In New Hampshire, the internal affairs of an LLC are governed by its operating agreement and RSA 304-C. See RSA 304-C:25, I (stating that “[t]he laws of . . . New Hampshire govern . . . [the] internal affairs of a[n] [LLC]”), RSA 304-C:16 (defining “operating agreement” as “any agreement . . . of the member or members as to the internal affairs of a[n] [LLC] or the conduct of its business”), RSA 304-C:41, I (stating that “[a] person that becomes a member or manager of a[n] LLC is deemed to assent to the operating agreement”). The policy behind RSA 304-C is “to give the maximum effect to the principle of freedom of contract and to the enforceability of operating agreements.” RSA 304-C:2. Here, the parties do not have an operating agreement. Accordingly, the Court turns to the LLC statute for guidance.

RSA 304-C:14 defines a “member” as “a person who has been admitted to a[n] [LLC] as a member as provided in RSA 304-C:53.” It specifically does not include a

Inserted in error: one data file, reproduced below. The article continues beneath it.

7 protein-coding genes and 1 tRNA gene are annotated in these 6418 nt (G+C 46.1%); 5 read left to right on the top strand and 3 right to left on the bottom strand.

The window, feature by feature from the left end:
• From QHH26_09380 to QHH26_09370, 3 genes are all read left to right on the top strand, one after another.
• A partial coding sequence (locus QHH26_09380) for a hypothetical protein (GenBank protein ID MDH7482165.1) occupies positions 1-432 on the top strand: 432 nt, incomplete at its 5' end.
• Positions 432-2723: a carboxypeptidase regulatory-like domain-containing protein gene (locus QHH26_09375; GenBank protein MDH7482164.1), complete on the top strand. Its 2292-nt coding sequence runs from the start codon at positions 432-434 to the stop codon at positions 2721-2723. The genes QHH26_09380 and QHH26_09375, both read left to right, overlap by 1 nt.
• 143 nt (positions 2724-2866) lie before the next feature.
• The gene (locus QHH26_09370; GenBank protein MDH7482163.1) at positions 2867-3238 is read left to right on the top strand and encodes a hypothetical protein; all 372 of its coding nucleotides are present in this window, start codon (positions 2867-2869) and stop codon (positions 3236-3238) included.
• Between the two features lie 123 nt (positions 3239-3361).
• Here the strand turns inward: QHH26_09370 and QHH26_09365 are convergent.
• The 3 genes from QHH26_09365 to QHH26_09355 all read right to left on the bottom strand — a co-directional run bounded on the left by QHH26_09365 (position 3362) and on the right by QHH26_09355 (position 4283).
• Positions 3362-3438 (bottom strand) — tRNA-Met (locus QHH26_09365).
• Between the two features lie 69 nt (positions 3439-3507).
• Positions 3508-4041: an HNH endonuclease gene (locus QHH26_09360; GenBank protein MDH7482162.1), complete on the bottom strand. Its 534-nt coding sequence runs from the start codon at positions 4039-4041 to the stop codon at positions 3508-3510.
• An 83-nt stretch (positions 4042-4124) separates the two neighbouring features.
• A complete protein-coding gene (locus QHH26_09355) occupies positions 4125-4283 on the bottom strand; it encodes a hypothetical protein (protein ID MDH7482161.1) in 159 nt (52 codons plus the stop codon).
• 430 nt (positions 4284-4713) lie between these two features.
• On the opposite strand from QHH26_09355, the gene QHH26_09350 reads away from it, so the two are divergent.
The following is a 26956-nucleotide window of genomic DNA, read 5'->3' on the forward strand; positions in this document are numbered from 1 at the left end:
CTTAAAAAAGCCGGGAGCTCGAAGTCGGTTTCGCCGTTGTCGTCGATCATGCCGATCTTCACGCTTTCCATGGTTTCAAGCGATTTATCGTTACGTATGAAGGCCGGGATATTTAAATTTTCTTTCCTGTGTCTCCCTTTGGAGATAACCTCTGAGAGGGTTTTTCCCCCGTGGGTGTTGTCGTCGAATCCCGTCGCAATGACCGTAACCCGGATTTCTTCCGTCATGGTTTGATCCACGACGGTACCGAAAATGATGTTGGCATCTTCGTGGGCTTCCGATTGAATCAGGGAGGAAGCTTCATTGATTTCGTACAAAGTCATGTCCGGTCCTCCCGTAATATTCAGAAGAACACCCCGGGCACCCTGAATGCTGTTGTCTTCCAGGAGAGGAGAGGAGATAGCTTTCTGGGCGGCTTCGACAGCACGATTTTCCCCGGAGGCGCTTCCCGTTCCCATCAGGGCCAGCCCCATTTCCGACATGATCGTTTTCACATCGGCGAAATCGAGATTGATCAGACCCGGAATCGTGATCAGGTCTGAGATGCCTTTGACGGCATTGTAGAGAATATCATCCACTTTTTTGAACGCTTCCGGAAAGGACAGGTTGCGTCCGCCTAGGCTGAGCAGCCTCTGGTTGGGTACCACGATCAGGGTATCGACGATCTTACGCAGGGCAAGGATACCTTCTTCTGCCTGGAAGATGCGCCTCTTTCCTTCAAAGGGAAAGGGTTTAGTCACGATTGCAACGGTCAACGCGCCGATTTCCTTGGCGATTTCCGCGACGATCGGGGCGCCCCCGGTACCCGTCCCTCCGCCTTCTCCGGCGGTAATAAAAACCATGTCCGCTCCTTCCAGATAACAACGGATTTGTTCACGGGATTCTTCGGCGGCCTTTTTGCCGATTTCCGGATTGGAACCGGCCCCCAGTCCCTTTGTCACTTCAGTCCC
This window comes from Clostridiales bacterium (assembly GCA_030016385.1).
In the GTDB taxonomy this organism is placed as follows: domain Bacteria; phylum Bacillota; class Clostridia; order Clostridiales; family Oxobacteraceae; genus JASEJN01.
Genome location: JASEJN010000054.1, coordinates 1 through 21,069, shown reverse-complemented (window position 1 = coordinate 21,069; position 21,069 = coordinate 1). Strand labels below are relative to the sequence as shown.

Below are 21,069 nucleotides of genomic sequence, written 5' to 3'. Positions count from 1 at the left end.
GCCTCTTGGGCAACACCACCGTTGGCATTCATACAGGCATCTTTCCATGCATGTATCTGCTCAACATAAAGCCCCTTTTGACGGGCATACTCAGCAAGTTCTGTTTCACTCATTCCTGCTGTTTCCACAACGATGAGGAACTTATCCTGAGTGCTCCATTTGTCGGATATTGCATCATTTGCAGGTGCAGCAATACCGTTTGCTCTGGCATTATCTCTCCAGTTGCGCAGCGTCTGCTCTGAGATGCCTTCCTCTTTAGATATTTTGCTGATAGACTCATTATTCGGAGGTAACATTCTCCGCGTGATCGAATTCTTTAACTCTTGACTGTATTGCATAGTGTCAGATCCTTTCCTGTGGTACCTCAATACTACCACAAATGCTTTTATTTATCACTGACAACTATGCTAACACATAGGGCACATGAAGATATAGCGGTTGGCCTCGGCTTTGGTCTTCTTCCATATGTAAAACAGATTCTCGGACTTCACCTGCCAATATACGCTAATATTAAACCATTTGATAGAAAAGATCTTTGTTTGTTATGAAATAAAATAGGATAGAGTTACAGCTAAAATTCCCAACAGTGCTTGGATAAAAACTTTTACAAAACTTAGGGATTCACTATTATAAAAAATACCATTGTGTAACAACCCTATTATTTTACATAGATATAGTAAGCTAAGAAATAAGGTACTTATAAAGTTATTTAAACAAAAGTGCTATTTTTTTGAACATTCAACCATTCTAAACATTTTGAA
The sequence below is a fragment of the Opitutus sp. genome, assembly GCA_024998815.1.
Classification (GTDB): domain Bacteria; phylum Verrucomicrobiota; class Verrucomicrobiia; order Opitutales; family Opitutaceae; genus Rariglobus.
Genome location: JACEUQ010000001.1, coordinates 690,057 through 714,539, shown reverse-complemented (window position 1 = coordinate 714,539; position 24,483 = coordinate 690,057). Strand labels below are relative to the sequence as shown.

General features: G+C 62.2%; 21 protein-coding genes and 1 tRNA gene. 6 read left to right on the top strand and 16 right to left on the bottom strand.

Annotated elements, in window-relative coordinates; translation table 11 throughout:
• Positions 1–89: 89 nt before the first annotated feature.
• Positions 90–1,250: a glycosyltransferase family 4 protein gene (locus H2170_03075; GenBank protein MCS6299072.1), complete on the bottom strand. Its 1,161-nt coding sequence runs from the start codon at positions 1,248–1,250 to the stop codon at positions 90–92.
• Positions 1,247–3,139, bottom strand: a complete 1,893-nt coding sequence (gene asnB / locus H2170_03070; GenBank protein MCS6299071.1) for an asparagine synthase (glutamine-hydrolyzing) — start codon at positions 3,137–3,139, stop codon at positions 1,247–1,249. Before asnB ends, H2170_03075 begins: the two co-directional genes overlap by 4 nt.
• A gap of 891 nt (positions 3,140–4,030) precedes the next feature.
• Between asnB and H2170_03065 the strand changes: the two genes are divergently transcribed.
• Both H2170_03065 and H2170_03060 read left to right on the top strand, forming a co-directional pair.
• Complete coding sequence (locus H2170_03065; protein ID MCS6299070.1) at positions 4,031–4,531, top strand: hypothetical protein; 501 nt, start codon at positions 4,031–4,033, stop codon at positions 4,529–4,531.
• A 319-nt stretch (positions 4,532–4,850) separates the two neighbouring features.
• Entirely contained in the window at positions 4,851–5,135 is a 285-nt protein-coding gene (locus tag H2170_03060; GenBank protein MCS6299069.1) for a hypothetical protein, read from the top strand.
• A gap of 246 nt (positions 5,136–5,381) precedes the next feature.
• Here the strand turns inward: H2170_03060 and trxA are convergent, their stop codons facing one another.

“dissociated member,” a “member that has transferred or otherwise disposed of all of the member’s membership rights,” or a “member that has transferred or otherwise disposed of all of the member’s membership rights except for the member’s [LLC] interest.” RSA 304-C:14(I)-(III); see also RSA 304-C:12 (defining “[LLC] interest” as “the right of a member to receive allocations of the profits or losses of a[n] [LLC] and to receive distributions of the [LLC]’s cash and other assets”), RSA 304-C:15 (defining “membership rights” as “the totality of the member’s rights as a member under this act, including both economic rights, such as the member’s [LLC] interest, and non-economic rights, such as the member’s voting rights, if any”). The admission of LLC members is governed by RSA 304-C:53, which states that “[i]n connection with the formation of a[n] [LLC], a person otherwise qualified to be a member shall be deemed to be a member” on either “the date provided in the operating agreement” or “[i]f the operating agreement does not so provide, on the date of formation of the [LLC].”